Trustee Sofia Peña, by far the most vocal opponent of the possible tax hike, said after Thursday’s meeting that she would request the board revisit all three of those special projects, singling out the UTRGV deal for particular criticism.
Peña said she did not attend the meeting in which the board OK’d that investment because of reservations she had then, and while she didn’t say she would necessarily call for backing out of the deal Thursday, she did say it warranted further discussion. She noted national financial conditions and argued that the district already has Achieve Early College.
“I think it’s a project that we went into not taking into account where our budget was,” she said. “It’s money that we can absolutely use for compensation for our employees.”
Altering the UTRGV deal — and deals with Quinta and IMAS — would theoretically be possible, contingent on board direction, Superintendent Gonzalez said after Thursday’s meeting.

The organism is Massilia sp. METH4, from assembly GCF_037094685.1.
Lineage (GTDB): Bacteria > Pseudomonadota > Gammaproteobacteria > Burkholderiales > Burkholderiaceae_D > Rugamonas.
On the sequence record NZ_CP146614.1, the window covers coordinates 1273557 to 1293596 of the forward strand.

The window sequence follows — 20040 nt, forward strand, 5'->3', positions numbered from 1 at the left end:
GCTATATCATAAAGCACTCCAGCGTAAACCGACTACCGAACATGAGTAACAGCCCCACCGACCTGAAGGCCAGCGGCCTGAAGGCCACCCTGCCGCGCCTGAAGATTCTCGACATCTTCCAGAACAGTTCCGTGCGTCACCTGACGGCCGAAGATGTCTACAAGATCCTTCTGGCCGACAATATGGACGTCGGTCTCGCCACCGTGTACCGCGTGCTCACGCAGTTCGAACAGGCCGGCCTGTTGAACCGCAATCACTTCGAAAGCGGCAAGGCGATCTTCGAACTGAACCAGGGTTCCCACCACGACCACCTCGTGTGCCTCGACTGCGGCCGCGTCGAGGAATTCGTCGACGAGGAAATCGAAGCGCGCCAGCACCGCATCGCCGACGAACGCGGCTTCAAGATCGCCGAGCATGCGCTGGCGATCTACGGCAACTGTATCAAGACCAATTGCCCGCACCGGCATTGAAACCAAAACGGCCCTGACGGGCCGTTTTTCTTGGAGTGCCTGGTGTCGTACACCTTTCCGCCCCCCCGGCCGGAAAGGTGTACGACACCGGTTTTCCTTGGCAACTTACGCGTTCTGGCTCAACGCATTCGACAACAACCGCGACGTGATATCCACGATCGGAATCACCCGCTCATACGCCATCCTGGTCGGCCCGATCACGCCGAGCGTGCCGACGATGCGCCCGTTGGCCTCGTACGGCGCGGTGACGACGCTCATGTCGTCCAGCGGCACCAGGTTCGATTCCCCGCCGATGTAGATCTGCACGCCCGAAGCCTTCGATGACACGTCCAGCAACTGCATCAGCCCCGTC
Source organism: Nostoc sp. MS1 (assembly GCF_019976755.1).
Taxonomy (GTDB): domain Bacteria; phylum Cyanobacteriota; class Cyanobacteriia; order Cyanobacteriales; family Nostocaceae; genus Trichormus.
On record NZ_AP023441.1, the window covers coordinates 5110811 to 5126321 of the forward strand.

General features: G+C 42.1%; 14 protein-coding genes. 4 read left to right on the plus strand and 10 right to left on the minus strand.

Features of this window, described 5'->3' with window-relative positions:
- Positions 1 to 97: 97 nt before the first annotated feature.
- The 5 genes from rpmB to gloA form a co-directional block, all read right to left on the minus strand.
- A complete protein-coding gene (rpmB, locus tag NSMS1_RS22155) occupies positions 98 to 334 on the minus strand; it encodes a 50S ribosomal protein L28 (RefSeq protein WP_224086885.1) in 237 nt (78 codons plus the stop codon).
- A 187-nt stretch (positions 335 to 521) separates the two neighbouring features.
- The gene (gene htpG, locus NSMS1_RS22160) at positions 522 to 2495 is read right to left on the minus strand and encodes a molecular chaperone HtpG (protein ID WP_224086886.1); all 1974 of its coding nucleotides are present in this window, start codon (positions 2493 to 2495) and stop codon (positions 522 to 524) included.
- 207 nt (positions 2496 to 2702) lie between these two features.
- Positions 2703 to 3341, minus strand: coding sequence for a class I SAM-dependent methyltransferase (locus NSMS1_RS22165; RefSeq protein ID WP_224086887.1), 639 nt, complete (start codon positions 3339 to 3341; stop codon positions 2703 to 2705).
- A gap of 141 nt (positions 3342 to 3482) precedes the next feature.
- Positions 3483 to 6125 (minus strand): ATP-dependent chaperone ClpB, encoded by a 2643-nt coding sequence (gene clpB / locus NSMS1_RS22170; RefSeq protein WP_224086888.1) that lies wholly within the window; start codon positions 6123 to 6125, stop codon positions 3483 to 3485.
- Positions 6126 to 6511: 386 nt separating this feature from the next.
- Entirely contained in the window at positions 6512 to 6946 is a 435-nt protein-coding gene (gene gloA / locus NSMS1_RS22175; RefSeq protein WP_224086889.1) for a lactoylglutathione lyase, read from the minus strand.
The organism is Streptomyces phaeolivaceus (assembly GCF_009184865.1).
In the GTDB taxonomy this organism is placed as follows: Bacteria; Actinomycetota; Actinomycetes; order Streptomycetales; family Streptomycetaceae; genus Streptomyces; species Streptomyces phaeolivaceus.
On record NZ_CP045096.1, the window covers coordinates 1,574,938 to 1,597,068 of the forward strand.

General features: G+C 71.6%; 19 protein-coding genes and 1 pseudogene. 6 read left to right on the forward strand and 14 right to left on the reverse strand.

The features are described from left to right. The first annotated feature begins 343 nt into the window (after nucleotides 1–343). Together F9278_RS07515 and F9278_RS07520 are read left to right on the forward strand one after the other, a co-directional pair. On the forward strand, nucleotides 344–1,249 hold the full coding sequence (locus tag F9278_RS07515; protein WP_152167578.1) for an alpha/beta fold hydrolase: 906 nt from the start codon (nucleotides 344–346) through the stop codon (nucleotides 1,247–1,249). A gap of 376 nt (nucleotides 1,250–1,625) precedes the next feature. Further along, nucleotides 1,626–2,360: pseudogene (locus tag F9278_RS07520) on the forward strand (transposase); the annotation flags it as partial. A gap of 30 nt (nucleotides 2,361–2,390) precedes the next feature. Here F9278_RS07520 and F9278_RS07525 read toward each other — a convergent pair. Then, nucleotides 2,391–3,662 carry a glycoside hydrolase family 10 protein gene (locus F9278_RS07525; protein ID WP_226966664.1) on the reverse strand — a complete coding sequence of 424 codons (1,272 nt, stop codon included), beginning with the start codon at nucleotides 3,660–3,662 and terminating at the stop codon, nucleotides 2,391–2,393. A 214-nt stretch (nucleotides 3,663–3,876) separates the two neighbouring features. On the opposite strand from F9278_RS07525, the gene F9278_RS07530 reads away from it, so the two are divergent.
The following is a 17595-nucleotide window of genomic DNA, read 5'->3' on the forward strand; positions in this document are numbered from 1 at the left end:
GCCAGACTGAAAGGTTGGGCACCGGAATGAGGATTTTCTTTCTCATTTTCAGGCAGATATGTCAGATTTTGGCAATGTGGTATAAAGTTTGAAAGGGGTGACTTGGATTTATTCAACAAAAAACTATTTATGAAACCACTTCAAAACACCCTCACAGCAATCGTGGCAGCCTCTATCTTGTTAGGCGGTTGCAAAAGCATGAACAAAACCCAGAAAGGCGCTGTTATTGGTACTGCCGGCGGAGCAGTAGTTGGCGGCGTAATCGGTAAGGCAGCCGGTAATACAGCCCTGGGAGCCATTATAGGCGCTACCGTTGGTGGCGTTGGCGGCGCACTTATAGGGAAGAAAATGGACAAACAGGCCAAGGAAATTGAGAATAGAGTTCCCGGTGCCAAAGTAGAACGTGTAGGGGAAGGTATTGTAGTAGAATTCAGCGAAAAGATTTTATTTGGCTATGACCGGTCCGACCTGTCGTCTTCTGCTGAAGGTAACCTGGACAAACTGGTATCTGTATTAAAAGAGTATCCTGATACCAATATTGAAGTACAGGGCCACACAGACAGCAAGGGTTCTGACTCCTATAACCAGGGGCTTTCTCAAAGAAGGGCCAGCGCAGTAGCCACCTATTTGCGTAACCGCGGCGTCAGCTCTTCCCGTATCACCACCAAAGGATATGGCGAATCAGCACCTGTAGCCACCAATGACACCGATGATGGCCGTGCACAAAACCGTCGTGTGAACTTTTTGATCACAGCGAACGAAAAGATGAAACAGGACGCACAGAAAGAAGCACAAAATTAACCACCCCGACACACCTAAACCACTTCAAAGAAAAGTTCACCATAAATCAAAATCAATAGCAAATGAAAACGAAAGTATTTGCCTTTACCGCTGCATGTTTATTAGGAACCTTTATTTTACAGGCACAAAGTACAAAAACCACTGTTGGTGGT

Administrative spending, Peña said, should also be a target of financial austerity.
“We are top-heavy and there’s data to prove that,” she said.
Though not the only trustee to bring up cost-savings measures or revisiting special projects, Peña was the most vocal about places to save and the only trustee to staunchly oppose a tax hike.
By far the most vocally opposed to the potential tax hike, Peña was visibly agitated by the prospect, gesturing and speaking loudly.
“That makes me very upset. I’m embarrassed about that. And I’m not going to be quiet about it anymore,” she said. “We can’t just go ‘Oh well, the community needs to help us.’ We need to help ourselves. And that’s why we are out at this point. And I think we need to start looking at how we are spending the money.”
A tax increase would almost certainly draw some gestures and loud speech from at least some of the community.
Trustee Vela, who also voted against moving forward with the tax election, noted that asking McAllen voters to fork over more money is likely to be an uphill battle, especially considering current economic conditions.
“Will the community accept it?” he said. “It’s tough.”